Sustainable

This may be one of the most debated terms in farming but certainly a step in the right direction.   Sustainable farming started in the 1950’s – 1960’s.  The term sustainable doesn’t just relate to the environment but crucial economic sustainability.  Sustainable farming takes a more holistic approach incorporating bio diversity, supporting the environment, wildlife habitat and soil quality, using responsible water management and energy conservation.  The focal points of sustainable farming are environmental health, economic profitability and social equity.  In encouraging news, 89% of Sonoma County Winegrowers Association members have been verified as sustainable.  In Napa County 55% of vineyard acreage has been certified by the Napa Green sustainability program.  Check out CSWA (Certified California Sustainable Winegrowing Alliance) for more information.

Organic

Organic farming started in the early 1900’s in response to “traditional” farming.  Generally speaking, the idea is to be more “natural” and minimize modified inputs.  In order to be certified the land has to go three years without any prohibited substances.   Soil fertility is maintained by crop rotation, cover crops and supplemented with compost containing animal and crop waste.  Weeds are controlled through manual labor and there is no use of genetically engineered material.  Organic farming tends to be more expensive than sustainable practices.  Check out CCOF (California Certified Organic Farmers) for more information.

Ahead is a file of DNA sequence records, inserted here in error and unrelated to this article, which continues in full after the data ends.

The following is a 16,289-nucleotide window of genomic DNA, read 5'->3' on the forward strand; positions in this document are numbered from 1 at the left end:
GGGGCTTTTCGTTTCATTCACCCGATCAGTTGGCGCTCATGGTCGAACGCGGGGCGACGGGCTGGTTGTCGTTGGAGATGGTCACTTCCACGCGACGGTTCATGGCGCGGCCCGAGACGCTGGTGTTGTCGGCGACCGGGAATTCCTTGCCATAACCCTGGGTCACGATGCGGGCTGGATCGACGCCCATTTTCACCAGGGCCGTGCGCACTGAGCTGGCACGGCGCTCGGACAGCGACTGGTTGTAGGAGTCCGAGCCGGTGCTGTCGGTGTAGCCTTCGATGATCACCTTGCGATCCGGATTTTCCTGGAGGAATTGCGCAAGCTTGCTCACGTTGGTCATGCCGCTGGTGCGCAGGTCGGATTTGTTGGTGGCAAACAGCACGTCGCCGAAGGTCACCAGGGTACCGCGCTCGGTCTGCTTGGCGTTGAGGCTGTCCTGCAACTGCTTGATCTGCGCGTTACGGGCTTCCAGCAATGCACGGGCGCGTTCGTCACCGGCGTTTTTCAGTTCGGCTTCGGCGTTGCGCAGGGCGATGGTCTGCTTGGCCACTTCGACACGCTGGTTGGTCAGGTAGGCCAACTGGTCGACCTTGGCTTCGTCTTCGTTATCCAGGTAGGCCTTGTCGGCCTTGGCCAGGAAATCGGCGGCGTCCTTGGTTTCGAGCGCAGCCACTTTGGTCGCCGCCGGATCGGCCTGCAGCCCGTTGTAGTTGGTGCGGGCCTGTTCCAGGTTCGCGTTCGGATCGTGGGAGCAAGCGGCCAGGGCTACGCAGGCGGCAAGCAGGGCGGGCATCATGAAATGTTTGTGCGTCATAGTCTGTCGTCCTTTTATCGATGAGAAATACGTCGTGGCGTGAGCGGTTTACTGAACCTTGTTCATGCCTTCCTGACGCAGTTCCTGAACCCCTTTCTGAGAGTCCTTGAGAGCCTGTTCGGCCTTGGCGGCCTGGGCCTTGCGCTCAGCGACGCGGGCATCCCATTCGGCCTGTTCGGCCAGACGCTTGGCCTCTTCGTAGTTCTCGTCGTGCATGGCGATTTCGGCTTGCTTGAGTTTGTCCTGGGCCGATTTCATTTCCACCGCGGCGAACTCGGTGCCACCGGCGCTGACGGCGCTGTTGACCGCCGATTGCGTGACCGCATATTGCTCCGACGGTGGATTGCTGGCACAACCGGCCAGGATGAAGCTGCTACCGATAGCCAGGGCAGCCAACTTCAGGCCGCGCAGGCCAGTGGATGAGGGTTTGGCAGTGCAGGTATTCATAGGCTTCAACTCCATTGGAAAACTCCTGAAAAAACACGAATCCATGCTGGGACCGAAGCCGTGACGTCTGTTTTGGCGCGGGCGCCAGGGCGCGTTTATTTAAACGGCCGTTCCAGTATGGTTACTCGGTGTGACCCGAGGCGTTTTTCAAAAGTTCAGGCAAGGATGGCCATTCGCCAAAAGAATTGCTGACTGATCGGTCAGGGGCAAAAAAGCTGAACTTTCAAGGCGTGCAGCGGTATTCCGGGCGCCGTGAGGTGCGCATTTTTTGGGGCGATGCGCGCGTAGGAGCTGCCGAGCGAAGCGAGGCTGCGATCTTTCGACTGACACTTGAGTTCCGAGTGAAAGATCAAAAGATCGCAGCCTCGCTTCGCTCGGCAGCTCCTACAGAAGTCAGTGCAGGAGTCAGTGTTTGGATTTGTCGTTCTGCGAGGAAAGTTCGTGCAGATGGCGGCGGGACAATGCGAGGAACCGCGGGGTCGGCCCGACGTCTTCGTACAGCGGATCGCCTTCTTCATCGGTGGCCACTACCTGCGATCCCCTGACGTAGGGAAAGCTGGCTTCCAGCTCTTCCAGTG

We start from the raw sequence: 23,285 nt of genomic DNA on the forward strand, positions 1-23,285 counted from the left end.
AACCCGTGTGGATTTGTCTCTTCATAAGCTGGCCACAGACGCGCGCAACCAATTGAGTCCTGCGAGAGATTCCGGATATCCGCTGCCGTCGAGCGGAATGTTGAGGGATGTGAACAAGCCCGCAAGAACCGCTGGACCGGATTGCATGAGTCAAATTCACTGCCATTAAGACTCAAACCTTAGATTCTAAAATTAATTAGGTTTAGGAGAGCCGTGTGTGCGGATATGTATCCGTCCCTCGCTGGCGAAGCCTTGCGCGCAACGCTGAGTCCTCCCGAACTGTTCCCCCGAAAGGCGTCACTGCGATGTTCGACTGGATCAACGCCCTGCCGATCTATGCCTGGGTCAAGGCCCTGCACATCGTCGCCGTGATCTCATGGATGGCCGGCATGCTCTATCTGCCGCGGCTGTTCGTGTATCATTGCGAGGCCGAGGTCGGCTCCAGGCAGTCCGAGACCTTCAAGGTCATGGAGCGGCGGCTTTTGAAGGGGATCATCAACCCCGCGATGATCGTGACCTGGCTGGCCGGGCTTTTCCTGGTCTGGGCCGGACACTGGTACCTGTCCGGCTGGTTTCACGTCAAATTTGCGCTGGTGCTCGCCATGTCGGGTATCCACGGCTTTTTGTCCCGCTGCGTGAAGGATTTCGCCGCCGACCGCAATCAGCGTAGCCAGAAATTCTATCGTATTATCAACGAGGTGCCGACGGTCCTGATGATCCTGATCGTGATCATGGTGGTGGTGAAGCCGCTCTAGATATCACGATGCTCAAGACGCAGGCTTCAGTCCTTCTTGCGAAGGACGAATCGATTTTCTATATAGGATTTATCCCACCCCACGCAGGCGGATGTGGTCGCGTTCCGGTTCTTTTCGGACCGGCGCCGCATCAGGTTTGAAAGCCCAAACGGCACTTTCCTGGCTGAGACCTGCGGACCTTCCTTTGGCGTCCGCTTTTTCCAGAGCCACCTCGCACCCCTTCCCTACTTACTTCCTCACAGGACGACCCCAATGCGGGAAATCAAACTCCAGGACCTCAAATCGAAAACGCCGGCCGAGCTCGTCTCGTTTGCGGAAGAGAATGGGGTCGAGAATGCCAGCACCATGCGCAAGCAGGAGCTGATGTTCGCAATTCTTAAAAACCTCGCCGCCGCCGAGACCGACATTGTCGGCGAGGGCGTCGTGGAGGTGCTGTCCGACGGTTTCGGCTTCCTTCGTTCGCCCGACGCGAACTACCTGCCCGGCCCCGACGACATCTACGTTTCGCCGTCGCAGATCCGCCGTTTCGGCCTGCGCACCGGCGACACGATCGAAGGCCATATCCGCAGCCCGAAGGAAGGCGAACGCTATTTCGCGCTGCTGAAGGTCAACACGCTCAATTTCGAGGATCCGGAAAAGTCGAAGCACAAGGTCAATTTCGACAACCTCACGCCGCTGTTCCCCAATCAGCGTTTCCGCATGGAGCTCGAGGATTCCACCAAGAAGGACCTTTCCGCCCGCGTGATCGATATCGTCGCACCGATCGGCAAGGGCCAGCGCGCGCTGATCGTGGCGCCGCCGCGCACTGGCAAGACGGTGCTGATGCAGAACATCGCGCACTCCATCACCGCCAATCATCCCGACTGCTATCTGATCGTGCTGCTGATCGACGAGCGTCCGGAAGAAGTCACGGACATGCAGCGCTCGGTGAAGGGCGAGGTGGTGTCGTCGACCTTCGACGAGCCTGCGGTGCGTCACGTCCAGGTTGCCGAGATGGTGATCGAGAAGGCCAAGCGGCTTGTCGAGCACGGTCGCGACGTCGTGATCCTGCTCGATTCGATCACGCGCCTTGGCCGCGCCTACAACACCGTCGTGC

Biodynamic

Beyond organic.  Biodynamic farming was introduced in the 1920’s by Rudolph Steiner with an all-encompassing approach that incorporates both earthly and cosmic inputs between the material and spiritual world connected through philosophy.  According to Steiner, the entire universe impacts the results on the ground.   Each farm is an organism and must be as self-sufficient as possible with both crops and livestock, using byproducts as part of the self-sustaining process.    Because synthetic materials are not living and do not come from the living, they cannot be used in biodynamic farming.

It is important to note that there are many vineyards that would fall into any one of these categories but are not officially certified.  The cost, the process and sometimes the lack of consensus on certification has pushed some to follow their own path.  More significantly, the majority recognize that farming in an ecologically responsible manner is crucial for the health of our environment, industry and community.

Stay Positive

The good news is that our region and industry are making the right moves to protect our long-term interests.  Near-term we are looking at choppy waters, but we will work through it.  At least in my mind, we still live in one of the most desirable regions in the world.  Based on the continuous inquiries I receive from buyers around the world, they would agree.  If you have questions about the marketability and market value of your property, please feel free to give me a call or send an email.  Otherwise, get ready to enjoy another vibrant and beautiful spring season in wine country.

Cheers!

David Ashcraft